Nye's Polonaise

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“Looks like a dive,” the hotel doorkeep says. “But it’s been voted the best bar around for years.” Nye’s Polonaise Room is on the Mississippi, its brick edifice moistened by the pillow of cold air that rises off the river.It’s a low-ceilinged cigar box of a lounge, narrow and lit by red bulbs. The floor is made of two-inch Saltillo tiles and the bar is solid walnut, darkened by elbows and spilled drinks.

Esquire magazine has called Nye’s “The Best Bar in America,” and it’s been featured on Good Morning America and Rachel Ray, but I’m unaware of this, and arrive with no expectations.

The band kicks up. Crammed like Chuckie Cheese animatronics against the far wall, they fill the entire end of the room. And they’re good. Ten of us perch on glittery naughahyde barstools, hunched over our beers. It’s never too loud to hear each other talk.

“Special guest!” the singer yells between songs. “Dude from the other side of the bar!” A guy with a handful of brass rises from a chair and saunters past the oxblood-colored high-backed booths, their headrests slick with years of hair oil. The band has three full drum kits, a sax, an electric guitar and now a trumpet.

I motion to the bartender like hailing a cab. Old, large, broad and bland, he waddles down the gangplank of his bar toward me. White mustache. Close-cropped white hair. Black pants. White shirt. Pocket protector. He peers around the playboy game machine squatting on the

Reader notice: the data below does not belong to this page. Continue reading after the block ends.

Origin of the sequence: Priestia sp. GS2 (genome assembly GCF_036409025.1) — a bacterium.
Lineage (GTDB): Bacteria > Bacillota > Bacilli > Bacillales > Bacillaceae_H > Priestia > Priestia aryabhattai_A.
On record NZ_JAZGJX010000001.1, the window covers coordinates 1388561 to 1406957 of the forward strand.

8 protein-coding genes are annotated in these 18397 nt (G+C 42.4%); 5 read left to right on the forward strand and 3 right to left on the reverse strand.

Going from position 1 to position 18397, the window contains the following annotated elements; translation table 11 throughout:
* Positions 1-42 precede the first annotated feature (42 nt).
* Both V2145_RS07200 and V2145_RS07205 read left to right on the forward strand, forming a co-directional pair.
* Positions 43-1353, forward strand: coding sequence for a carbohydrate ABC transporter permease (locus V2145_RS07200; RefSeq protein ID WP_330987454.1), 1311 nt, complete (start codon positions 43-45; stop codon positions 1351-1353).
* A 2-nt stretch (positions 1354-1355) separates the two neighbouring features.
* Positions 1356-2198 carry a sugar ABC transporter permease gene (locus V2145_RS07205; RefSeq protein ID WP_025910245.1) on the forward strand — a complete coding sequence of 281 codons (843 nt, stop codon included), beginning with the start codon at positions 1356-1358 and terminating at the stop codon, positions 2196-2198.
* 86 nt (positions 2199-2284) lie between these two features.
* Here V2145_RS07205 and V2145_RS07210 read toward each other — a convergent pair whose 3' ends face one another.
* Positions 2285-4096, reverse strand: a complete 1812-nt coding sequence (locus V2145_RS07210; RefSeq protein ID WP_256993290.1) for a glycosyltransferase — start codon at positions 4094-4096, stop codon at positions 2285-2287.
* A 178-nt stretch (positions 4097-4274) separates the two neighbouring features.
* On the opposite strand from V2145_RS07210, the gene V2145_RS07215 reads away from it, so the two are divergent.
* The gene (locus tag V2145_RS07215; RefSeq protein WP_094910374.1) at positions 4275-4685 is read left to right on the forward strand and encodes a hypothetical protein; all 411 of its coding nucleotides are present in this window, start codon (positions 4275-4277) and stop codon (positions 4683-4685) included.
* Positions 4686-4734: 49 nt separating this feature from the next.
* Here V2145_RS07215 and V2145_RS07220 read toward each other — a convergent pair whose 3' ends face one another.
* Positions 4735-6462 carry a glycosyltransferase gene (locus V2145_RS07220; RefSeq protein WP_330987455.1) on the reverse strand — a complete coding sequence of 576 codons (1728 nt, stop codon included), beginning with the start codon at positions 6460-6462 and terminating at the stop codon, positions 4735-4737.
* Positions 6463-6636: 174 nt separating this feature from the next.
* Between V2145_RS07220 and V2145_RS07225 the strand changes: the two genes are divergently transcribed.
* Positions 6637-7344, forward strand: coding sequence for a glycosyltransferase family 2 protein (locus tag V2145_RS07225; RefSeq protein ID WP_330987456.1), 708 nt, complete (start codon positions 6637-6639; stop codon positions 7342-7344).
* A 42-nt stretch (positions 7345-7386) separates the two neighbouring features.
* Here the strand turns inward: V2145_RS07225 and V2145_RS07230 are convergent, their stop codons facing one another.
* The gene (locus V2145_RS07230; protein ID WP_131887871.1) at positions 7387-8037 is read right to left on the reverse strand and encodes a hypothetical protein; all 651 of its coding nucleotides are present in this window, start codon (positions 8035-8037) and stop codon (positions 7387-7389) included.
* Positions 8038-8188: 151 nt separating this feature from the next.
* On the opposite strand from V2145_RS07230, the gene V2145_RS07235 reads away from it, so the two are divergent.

bar. “Yeah?” He says.

“Local beers?” I ask. Seems wise not to waste words in this place.

“Grainbelt Lager,” he says. “Summit.”

“What’s the difference?” I ask.

“Well one’s a light, regular beer and one’s a heavy, bitter beer,” he says. He puts his fingers to his lips and twiddles them against each other when he says bitter.

The fat lady next to me looks amused. “Do ya order much beer?” she asks.

“I have some experience ordering beer,” I say.

“Here’s the deal,” she says. “First ya gotta understand whether you like your ales or your hoppies. Cause your ales are like standard old American beer. But your hoppies are like…” She puts her fingers in front of her lips like the bartender and clicks tiny imaginary castanets. “Bitter,” shesays.

Strange mix here. Young hipsters in Carhartt hats and combat boots right alongside the good people of Minnie—middle-aged black men in simple clothes, my beer steward and her equally robust companion, both in size 40 denim pants and dark blue shirts. My walrus of a bartender. They’re all as abrasive as soapbubbles, clustered like

stuffed animals in their booths, thickened by the Minnesota winter, insulated from the cold and from self-consciousness by their Baltic earnestness.

The band wraps up a final song. “Good night mutha fuckahhhhhhs,” the singer falsettos. Someone claps, a single pair of hands like high heels on an empty stage. The lights come up. I finish my beer and settle up, step into the cold and back across the Mississippi, to bed.

2011 High Mountain Fun Fest